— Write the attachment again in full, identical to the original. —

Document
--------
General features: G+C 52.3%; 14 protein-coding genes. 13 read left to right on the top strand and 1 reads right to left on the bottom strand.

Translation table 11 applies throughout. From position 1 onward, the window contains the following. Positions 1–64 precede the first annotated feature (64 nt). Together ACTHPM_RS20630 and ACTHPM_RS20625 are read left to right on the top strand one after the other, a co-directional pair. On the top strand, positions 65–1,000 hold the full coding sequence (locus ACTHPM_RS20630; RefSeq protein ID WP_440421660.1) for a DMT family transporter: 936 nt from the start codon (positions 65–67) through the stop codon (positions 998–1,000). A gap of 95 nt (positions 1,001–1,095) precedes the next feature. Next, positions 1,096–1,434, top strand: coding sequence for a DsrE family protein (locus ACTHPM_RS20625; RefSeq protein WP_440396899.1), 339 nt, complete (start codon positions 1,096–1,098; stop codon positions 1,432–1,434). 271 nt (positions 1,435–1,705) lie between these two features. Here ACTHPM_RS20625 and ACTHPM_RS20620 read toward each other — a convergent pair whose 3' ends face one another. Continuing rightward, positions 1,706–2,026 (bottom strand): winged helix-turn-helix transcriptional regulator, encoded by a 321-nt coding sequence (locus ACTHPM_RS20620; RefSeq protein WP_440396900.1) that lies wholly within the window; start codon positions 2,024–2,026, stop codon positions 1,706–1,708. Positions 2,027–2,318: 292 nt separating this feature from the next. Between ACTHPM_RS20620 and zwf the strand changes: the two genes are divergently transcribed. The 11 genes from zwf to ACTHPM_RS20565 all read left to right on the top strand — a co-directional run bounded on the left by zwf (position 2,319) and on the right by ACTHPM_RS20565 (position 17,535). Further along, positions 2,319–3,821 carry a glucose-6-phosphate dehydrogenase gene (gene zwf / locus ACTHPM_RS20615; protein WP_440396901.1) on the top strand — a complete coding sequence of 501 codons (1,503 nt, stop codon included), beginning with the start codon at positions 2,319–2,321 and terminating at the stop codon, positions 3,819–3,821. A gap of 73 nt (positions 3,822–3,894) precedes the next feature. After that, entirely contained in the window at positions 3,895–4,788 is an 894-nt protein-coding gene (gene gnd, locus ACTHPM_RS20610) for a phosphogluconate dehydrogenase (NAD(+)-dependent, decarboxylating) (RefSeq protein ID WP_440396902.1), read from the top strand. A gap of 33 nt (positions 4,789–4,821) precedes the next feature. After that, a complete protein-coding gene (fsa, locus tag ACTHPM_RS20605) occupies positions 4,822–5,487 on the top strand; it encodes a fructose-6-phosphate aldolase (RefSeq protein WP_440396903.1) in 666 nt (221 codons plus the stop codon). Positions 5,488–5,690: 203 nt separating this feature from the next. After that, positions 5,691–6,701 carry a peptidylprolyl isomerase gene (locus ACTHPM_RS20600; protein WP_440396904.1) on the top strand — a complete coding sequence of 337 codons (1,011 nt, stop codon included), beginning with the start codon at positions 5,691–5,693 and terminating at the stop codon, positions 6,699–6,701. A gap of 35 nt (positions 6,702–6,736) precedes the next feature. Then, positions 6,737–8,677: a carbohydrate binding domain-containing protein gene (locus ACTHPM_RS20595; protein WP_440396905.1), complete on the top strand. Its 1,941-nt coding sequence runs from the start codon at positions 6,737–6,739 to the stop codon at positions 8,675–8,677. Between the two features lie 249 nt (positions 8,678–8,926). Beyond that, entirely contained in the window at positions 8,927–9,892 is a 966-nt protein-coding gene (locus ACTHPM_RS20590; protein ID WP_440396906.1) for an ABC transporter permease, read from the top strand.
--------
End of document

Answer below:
General features: G+C 52.3%; 14 protein-coding genes. 13 read left to right on the top strand and 1 reads right to left on the bottom strand.

Translation table 11 applies throughout. From position 1 onward, the window contains the following. Positions 1–64 precede the first annotated feature (64 nt). Together ACTHPM_RS20630 and ACTHPM_RS20625 are read left to right on the top strand one after the other, a co-directional pair. On the top strand, positions 65–1,000 hold the full coding sequence (locus ACTHPM_RS20630; RefSeq protein ID WP_440421660.1) for a DMT family transporter: 936 nt from the start codon (positions 65–67) through the stop codon (positions 998–1,000). A gap of 95 nt (positions 1,001–1,095) precedes the next feature. Next, positions 1,096–1,434, top strand: coding sequence for a DsrE family protein (locus ACTHPM_RS20625; RefSeq protein WP_440396899.1), 339 nt, complete (start codon positions 1,096–1,098; stop codon positions 1,432–1,434). 271 nt (positions 1,435–1,705) lie between these two features. Here ACTHPM_RS20625 and ACTHPM_RS20620 read toward each other — a convergent pair whose 3' ends face one another. Continuing rightward, positions 1,706–2,026 (bottom strand): winged helix-turn-helix transcriptional regulator, encoded by a 321-nt coding sequence (locus ACTHPM_RS20620; RefSeq protein WP_440396900.1) that lies wholly within the window; start codon positions 2,024–2,026, stop codon positions 1,706–1,708. Positions 2,027–2,318: 292 nt separating this feature from the next. Between ACTHPM_RS20620 and zwf the strand changes: the two genes are divergently transcribed. The 11 genes from zwf to ACTHPM_RS20565 all read left to right on the top strand — a co-directional run bounded on the left by zwf (position 2,319) and on the right by ACTHPM_RS20565 (position 17,535). Further along, positions 2,319–3,821 carry a glucose-6-phosphate dehydrogenase gene (gene zwf / locus ACTHPM_RS20615; protein WP_440396901.1) on the top strand — a complete coding sequence of 501 codons (1,503 nt, stop codon included), beginning with the start codon at positions 2,319–2,321 and terminating at the stop codon, positions 3,819–3,821. A gap of 73 nt (positions 3,822–3,894) precedes the next feature. After that, entirely contained in the window at positions 3,895–4,788 is an 894-nt protein-coding gene (gene gnd, locus ACTHPM_RS20610) for a phosphogluconate dehydrogenase (NAD(+)-dependent, decarboxylating) (RefSeq protein ID WP_440396902.1), read from the top strand. A gap of 33 nt (positions 4,789–4,821) precedes the next feature. After that, a complete protein-coding gene (fsa, locus tag ACTHPM_RS20605) occupies positions 4,822–5,487 on the top strand; it encodes a fructose-6-phosphate aldolase (RefSeq protein WP_440396903.1) in 666 nt (221 codons plus the stop codon). Positions 5,488–5,690: 203 nt separating this feature from the next. After that, positions 5,691–6,701 carry a peptidylprolyl isomerase gene (locus ACTHPM_RS20600; protein WP_440396904.1) on the top strand — a complete coding sequence of 337 codons (1,011 nt, stop codon included), beginning with the start codon at positions 5,691–5,693 and terminating at the stop codon, positions 6,699–6,701. A gap of 35 nt (positions 6,702–6,736) precedes the next feature. Then, positions 6,737–8,677: a carbohydrate binding domain-containing protein gene (locus ACTHPM_RS20595; protein WP_440396905.1), complete on the top strand. Its 1,941-nt coding sequence runs from the start codon at positions 6,737–6,739 to the stop codon at positions 8,675–8,677. Between the two features lie 249 nt (positions 8,678–8,926). Beyond that, entirely contained in the window at positions 8,927–9,892 is a 966-nt protein-coding gene (locus ACTHPM_RS20590; protein ID WP_440396906.1) for an ABC transporter permease, read from the top strand.